RE: Development Financial Structure
From: Rob Sandelin (
Date: Tue, 19 Nov 2002 21:35:05 -0700 (MST)
 Elizabeth Stevenson said:
And you're setting up a two tiered social system
if you only let the people with less income in AFTER you have made all the
decisions about the community and how it will be first.

I don't agree that this is necessarily the outcome. What you are doing in
this hypothetical case is letting people who have the money determine how
the BRICKS AND STICKS of the community will be designed. This is not really
a problem for almost anybody that has any sense. Who really cares about that
stuff? The attraction of cohousing for most people is the relationship
stuff, not how many feet wide the sidewalk is. The real community is what
you do together, and the stuff you do for each other, and after 2-3 years,
the bricks and sticks matter not a whit to almost all the stuff you will be
doing. Yes, if those that plan it, don't provide for a garden space, or some
other amenity, or if they are clueless about social design, then you will
not have that, but that will be apparent for those that evaluate it later.
If a poorly designed community is not acceptable to them, they won't choose
to live there. But a few people with money, and smarts, could in fact design
an excellent place for everybody to live. There are certainly lots and lots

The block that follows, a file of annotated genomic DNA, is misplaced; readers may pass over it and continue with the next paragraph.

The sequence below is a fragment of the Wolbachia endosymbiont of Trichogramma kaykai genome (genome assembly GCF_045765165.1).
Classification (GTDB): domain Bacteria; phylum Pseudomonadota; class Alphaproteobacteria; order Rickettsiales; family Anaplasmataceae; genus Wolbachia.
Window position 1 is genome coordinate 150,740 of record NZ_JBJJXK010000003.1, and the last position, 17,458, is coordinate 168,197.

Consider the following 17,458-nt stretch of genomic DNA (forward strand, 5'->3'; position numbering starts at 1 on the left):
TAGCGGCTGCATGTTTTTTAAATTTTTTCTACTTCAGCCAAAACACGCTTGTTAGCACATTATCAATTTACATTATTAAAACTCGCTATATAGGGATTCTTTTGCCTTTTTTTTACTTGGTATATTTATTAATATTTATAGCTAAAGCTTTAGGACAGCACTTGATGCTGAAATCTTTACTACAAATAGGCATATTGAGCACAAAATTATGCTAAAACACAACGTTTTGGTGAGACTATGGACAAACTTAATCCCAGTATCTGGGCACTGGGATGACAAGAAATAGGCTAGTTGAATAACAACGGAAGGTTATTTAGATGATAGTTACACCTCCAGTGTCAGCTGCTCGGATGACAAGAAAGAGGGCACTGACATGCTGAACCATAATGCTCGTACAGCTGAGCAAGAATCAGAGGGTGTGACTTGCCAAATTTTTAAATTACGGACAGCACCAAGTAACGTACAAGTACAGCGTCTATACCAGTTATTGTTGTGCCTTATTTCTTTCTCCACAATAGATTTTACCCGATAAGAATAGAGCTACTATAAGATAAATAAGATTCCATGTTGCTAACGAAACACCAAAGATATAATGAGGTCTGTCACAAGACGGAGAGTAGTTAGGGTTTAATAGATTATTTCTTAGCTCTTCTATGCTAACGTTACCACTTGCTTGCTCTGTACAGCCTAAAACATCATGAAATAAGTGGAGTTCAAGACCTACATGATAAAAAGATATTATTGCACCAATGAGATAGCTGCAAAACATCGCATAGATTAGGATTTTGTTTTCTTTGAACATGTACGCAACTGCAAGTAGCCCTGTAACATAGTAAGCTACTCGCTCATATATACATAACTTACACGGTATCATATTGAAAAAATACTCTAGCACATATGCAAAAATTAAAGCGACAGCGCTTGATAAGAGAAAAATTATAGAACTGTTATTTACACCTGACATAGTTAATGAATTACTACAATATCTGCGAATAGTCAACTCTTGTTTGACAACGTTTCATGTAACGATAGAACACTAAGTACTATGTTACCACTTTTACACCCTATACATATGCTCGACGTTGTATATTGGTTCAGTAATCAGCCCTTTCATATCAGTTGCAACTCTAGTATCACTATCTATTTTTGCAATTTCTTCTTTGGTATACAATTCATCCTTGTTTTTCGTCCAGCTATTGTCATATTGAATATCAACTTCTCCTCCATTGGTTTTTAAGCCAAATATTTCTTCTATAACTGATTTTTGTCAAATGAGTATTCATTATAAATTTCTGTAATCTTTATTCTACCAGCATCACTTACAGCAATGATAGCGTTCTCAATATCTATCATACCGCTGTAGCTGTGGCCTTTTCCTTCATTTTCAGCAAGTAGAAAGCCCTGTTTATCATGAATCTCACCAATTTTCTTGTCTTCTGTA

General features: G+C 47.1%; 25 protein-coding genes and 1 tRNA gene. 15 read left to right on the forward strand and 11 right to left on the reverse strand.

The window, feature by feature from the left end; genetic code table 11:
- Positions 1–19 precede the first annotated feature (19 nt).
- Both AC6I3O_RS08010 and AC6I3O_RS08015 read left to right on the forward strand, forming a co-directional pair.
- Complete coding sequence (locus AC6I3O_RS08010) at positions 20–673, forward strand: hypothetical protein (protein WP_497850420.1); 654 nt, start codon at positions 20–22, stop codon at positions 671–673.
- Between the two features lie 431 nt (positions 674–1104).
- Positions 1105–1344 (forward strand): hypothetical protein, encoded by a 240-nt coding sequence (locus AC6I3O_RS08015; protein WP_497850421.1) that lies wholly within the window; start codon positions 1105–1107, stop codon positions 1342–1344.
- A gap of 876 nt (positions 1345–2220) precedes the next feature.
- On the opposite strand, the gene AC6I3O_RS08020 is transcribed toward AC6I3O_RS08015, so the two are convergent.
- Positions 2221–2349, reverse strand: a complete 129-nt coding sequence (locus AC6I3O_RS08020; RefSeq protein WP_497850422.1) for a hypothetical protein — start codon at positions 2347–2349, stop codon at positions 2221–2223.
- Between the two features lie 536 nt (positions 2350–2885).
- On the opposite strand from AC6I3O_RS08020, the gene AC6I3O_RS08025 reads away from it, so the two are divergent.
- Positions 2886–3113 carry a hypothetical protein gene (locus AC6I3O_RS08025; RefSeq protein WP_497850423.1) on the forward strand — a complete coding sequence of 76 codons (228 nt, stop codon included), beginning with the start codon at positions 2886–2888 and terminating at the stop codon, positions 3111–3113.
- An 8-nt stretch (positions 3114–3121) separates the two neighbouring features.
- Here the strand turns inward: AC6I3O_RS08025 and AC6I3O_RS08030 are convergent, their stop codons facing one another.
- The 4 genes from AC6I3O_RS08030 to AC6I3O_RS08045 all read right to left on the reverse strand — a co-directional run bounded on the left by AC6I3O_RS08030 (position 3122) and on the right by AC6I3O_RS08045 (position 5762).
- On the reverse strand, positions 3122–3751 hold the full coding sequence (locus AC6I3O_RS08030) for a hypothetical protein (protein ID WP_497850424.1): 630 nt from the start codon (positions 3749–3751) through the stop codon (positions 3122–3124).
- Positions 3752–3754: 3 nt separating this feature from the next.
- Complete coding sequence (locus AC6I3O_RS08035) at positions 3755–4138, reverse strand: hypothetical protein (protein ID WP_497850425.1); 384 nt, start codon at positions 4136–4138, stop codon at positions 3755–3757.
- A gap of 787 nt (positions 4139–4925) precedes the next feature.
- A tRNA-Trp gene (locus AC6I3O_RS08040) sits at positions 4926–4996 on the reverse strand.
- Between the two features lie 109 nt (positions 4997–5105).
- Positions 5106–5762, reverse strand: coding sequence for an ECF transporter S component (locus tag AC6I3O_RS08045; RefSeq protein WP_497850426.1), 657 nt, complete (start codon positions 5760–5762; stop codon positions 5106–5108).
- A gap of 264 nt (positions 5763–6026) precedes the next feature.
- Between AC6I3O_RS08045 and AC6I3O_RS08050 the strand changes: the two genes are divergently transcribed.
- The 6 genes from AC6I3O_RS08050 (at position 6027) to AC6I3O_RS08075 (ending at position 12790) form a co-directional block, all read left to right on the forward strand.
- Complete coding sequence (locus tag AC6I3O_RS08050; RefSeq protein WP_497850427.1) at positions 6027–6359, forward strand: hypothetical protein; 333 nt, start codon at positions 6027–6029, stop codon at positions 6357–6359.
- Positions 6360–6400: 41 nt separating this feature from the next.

of examples to learn from, and looking at what others have done seems fairly

This would be the case if you let a developer design your community for you.
It is entirely conceivable, and I think its even happening, where a
developer designs and does all the development work and just sells units. I
believe this could work to form an excellent cohousing community if you
spent the right amount of time defining the relationship expectations for
future members. But then again, maybe not. All of this cohousing and
community stuff is a big experiment, and so trying out new ideas will show
us how well they work.

Everybody who has bought a home in an already existing cohousing community
had NO SAY at all in the bricks and sticks, but have a say in the daily
operations of how things run, and are no less members of a community.
Eventually, there will be nobody at Sharingwood who had anything to do with
its development. I'd like to believe, the relationships will still be just
as important. In fact, as the years go by, I find that new people have much
less pre-conceived  notions about  how it "was supposed to be" and thus can
see things quite a bit more clearly about what it actually is.

Rob Sandelin

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